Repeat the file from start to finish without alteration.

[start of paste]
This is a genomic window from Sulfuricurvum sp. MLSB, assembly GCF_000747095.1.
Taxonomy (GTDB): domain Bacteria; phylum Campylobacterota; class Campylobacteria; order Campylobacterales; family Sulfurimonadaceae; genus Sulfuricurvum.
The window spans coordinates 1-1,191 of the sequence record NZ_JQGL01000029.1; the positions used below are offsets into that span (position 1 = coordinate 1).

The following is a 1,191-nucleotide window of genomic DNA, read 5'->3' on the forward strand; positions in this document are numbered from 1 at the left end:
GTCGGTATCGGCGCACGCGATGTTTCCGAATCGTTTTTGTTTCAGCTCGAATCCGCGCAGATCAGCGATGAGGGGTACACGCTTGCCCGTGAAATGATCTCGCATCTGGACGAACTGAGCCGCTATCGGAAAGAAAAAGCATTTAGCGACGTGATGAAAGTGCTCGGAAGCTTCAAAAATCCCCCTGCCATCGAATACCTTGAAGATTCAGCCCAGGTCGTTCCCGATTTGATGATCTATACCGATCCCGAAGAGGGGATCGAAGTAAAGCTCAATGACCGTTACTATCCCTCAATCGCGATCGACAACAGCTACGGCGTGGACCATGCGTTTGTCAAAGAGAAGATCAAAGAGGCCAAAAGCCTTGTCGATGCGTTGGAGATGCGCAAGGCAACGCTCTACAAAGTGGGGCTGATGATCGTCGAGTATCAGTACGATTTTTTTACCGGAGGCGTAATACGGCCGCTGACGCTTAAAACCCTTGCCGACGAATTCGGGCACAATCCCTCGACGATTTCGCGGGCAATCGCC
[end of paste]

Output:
This is a genomic window from Sulfuricurvum sp. MLSB, assembly GCF_000747095.1.
Taxonomy (GTDB): domain Bacteria; phylum Campylobacterota; class Campylobacteria; order Campylobacterales; family Sulfurimonadaceae; genus Sulfuricurvum.
The window spans coordinates 1-1,191 of the sequence record NZ_JQGL01000029.1; the positions used below are offsets into that span (position 1 = coordinate 1).

The following is a 1,191-nucleotide window of genomic DNA, read 5'->3' on the forward strand; positions in this document are numbered from 1 at the left end:
GTCGGTATCGGCGCACGCGATGTTTCCGAATCGTTTTTGTTTCAGCTCGAATCCGCGCAGATCAGCGATGAGGGGTACACGCTTGCCCGTGAAATGATCTCGCATCTGGACGAACTGAGCCGCTATCGGAAAGAAAAAGCATTTAGCGACGTGATGAAAGTGCTCGGAAGCTTCAAAAATCCCCCTGCCATCGAATACCTTGAAGATTCAGCCCAGGTCGTTCCCGATTTGATGATCTATACCGATCCCGAAGAGGGGATCGAAGTAAAGCTCAATGACCGTTACTATCCCTCAATCGCGATCGACAACAGCTACGGCGTGGACCATGCGTTTGTCAAAGAGAAGATCAAAGAGGCCAAAAGCCTTGTCGATGCGTTGGAGATGCGCAAGGCAACGCTCTACAAAGTGGGGCTGATGATCGTCGAGTATCAGTACGATTTTTTTACCGGAGGCGTAATACGGCCGCTGACGCTTAAAACCCTTGCCGACGAATTCGGGCACAATCCCTCGACGATTTCGCGGGCAATCGCC